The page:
This was a fast 360.
First rumors circulated that Clippers general manager Neil Olshey had met with Trail Blazers owner Paul Allen about that franchise’s open general manager’s position. The Clippers responded by talking to Olshey and announcing last week they had reached a “deal in principle” with him to stay in Los Angeles.
But that deal was not solid.
Late Monday news came that the Clippers and Olshey were parting ways. Half an hour later came the report that he was going to be the new GM of the Portland Trail Blazers. (Kevin Arnovitz of ESPN seemed to be first with this.)
Olshey has not said why, but it is known he was one of the lowest-paid GMs in the league in Los Angeles (making a reported $250,000) and whatever he’s making now will be a whole lot more, (more than double at least). That said, you can be sure he will say it was not the money. Of course. It never is.
This is a great hire for Portland, a loss for the Clippers.
Olshey helped turn around the culture of the Clippers, he swung the Chris Paul trade and also brought in veterans for the team like Caron Butler, Mo Williams and Chauncey Billups. The Clippers were as lost as any NBA franchise and Olshey is part of the reason they are now considered up and coming contenders.
Soon he will take over in Portland where they have All-Star forward LaMarcus Aldridge, solid role players such as Nicolas Batum, two lottery picks this year and a lot of cap room to go after free agents. Interim GM Chad Buchanan did an excellent job and was rumored to be back in the running
The Clippers need to now find a GM to help this franchise continue its trajectory. Whichever GM comes in will have Vinny Del Negro as his coach and needs to convince free agent to be Chris Paul that he needs to stay after next season. Blake Griffin will get a max deal offer from whoever gets the job.
One thought — Jeff Bower is available and was the GM for the Hornets when Chris Paul was there. They already have a relationship. Bower is reportedly still in the mix for the Orlando job, but he might be swayed. But will the notoriously frugal owner Donald Sterling pay up for a top flight GM?
Sevyn Streeter said the 76ers prevented her from singing the national anthem at tonight’s game because she was wearing a “WE MATTER” jersey:
“The Philadelphia 76ers organization encourages meaningful actions to drive social change. We use our games to bring people together, to build trust and to strengthen our communities. As we move from symbolic gestures to action, we will continue to leverage our platform to positively impact our community.”
This is a continuation of Carmelo Anthony‘s argument: The emphasis should be on action in communities and there’s no longer a place for gestures like Colin Kaepernick kneeling.
But this needn’t be an either/or discussion. Community-based action is obviously important (though don’t assign responsibility to NBA players to fix racism). Recognizing the width and depth of the problem is necessary – which is why symbols matter, too.
Take Street’s shirt at face value. “We matter.” “Black lives matter.” What’s so offensive about that? There is no implicit “more” attached.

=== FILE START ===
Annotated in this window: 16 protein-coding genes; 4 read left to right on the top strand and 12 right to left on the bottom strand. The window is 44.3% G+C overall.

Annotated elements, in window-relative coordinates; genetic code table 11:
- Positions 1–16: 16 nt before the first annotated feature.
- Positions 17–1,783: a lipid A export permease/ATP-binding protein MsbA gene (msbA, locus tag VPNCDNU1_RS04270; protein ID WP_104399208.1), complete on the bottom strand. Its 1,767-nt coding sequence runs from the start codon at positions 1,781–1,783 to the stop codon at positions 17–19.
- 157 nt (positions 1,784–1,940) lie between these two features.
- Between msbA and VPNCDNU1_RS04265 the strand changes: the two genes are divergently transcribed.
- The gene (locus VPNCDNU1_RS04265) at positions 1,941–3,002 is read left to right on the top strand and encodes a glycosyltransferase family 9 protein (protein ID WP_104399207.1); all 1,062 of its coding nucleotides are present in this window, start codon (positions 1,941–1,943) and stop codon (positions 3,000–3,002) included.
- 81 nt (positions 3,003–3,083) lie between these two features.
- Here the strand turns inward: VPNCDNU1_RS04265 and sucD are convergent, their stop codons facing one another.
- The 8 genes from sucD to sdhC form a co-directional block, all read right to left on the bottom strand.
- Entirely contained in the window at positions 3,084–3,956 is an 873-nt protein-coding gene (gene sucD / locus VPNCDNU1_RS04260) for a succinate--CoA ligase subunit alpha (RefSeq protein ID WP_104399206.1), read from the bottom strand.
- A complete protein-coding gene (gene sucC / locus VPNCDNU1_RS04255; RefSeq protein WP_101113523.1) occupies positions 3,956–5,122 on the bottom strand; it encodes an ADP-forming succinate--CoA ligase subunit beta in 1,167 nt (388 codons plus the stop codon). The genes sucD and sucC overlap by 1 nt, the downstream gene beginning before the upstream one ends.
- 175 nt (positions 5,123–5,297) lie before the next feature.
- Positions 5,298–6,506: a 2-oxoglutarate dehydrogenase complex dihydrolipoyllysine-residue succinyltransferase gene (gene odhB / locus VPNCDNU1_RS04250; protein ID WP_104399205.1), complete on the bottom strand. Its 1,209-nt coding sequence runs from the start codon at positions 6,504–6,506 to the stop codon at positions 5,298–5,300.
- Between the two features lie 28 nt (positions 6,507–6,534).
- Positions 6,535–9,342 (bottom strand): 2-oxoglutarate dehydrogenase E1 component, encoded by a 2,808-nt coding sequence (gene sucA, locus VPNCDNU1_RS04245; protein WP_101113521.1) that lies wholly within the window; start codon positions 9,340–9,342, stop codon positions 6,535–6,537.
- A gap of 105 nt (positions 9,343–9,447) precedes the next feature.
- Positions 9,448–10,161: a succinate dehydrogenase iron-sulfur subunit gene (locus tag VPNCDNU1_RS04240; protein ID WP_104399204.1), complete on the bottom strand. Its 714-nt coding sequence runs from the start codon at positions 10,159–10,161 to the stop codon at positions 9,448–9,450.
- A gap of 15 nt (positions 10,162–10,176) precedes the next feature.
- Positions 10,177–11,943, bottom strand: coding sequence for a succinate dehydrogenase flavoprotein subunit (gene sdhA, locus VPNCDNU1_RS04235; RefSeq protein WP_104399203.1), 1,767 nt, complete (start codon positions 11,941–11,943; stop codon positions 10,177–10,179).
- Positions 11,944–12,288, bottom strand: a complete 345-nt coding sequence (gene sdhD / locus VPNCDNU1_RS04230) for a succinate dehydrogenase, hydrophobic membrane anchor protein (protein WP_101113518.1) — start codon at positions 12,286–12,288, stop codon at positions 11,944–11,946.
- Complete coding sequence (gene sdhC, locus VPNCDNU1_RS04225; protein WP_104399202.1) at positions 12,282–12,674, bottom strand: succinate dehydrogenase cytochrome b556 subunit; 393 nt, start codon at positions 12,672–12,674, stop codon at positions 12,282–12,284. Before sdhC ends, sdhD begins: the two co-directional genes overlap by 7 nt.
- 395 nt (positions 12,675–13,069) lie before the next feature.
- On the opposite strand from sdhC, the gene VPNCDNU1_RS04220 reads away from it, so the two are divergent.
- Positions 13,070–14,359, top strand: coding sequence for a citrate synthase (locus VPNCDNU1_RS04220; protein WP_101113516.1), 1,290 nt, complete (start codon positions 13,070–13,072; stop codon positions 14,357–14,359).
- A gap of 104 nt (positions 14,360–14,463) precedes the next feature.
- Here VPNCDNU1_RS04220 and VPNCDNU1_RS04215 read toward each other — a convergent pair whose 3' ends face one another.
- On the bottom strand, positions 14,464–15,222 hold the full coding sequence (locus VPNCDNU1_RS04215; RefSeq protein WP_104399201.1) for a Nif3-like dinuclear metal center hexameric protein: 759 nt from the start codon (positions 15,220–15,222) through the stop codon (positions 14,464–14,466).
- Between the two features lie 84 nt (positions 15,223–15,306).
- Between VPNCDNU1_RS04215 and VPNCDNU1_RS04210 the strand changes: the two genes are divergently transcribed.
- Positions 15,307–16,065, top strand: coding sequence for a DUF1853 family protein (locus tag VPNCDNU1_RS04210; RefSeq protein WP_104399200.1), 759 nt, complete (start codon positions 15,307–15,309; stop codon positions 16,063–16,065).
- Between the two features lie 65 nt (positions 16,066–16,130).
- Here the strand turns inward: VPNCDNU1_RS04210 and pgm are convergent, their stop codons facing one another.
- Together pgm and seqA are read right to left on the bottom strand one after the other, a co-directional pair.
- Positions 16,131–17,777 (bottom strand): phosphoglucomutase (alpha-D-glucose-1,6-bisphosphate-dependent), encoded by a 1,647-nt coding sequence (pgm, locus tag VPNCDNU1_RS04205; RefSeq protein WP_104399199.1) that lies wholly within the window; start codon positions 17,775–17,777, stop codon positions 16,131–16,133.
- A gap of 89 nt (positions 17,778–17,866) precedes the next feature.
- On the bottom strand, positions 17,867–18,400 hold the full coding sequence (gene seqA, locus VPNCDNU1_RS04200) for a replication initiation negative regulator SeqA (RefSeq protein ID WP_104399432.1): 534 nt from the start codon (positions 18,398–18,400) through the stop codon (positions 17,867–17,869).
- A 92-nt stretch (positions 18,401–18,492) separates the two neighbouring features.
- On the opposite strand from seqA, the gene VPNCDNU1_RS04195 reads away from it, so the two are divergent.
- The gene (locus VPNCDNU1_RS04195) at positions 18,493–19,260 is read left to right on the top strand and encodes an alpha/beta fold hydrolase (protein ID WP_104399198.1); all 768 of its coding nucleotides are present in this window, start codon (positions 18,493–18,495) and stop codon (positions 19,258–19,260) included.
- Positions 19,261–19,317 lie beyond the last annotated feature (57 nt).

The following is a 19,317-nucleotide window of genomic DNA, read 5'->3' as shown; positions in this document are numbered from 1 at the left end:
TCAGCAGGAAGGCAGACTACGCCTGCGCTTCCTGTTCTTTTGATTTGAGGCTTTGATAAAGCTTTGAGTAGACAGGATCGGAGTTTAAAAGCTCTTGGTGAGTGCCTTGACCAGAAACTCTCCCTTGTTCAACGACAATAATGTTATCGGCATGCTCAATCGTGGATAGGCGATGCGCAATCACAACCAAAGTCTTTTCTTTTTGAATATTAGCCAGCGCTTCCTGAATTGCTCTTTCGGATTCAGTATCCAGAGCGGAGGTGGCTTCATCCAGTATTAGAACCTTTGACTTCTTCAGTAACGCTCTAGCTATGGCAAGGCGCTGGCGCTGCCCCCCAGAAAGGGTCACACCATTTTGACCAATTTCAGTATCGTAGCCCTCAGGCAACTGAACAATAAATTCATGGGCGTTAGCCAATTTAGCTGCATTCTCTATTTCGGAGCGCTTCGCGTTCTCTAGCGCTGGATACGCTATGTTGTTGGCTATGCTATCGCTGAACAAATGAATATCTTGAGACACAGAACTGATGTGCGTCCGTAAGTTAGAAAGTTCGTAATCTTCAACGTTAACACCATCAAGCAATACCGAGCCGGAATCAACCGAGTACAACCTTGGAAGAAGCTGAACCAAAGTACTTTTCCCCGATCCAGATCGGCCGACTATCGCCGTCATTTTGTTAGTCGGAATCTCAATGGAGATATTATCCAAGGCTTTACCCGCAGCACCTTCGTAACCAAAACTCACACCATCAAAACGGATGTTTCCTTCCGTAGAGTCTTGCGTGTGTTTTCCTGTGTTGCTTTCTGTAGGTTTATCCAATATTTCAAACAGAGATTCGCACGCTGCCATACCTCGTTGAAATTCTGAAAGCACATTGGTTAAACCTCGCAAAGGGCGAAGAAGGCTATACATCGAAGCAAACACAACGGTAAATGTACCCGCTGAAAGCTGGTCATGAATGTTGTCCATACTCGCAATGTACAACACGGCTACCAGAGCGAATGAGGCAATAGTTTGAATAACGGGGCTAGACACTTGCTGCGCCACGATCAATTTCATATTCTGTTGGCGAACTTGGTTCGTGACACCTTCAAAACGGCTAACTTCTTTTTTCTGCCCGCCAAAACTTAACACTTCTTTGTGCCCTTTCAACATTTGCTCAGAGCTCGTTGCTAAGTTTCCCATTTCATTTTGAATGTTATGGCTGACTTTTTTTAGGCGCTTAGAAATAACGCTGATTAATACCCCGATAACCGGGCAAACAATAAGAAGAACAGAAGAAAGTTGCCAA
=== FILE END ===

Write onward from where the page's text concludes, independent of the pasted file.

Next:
Yet, the 76ers found it antithetical to their brand.
This is why the widespread “unity” message preached by arm-locking NBA players left so much to be desired.
To the 76ers, unity meant silencing Streeter.
Is that what players were demonstrating on behalf of during the preseason? I’m sure that arena was much more united with a 76ers dancer singing the anthem than it would have been with Streeter spotlighted. But sometimes divisiveness is necessary to advance a cause.
If the 76ers don’t want Streeter using their platform to say “WE MATTER,” that’s their right. Not everyone has to support that choice, though.
No NBA players followed Colin Kaepernick’s lead by kneeling during the national anthem in the preseason.
But that courageous form of protest still found its way onto NBA courts.
A national-anthem singer knelt before a Kings game, and other did at a Heat game.
Another singer wanted to take a bold stance for the 76ers’ regular-season opener against the Thunder tonight by wearing a “WE MATTER” jersey, but she said the team stopped her.
A 76ers dancer performed the anthem instead:
The 76ers deserve some latitude to choose how someone uses their platform. But what about claiming black lives matter is antithetical to the 76ers’ brand?
The team did not immediately respond to request for comment. I will update if it does.
The Russell Westbrook era didn’t get off to the fastest start for the Thunder, who fell behind the 76ers early.
This Philadelphia fan got way ahead of himself (and any reasonable standard of decency).
Via Andy Bailey of Bleacher Report:
Oklahoma City responded with a 5-0 run, Westbrook scoring three points himself and assisting another basket.
The No. 28 pick, R.J. Hunter became the first first-rounder from last year’s draft to fall out of the NBA when the Celtics waived him.
He won’t be out of the league for long.
The Bulls, the only team with an open roster spot, appear close to adding him.
Shams Charania of Yahoo Sports:
Hunter belongs in the league. Though he must knock down shots far more reliably than he has, Hunter has potential as an outside shooter with complementary ball skills to provide value. Boston just had more NBA-caliber players than roster spots.
He’s far from a lock to succeed in the NBA, but I value Hunter about as much as Tony Snell – whom the Bulls just traded for an upgrade at backup point guard in Michael Carter-Williams. That they could so cheaply replace Snell makes that deal look even better.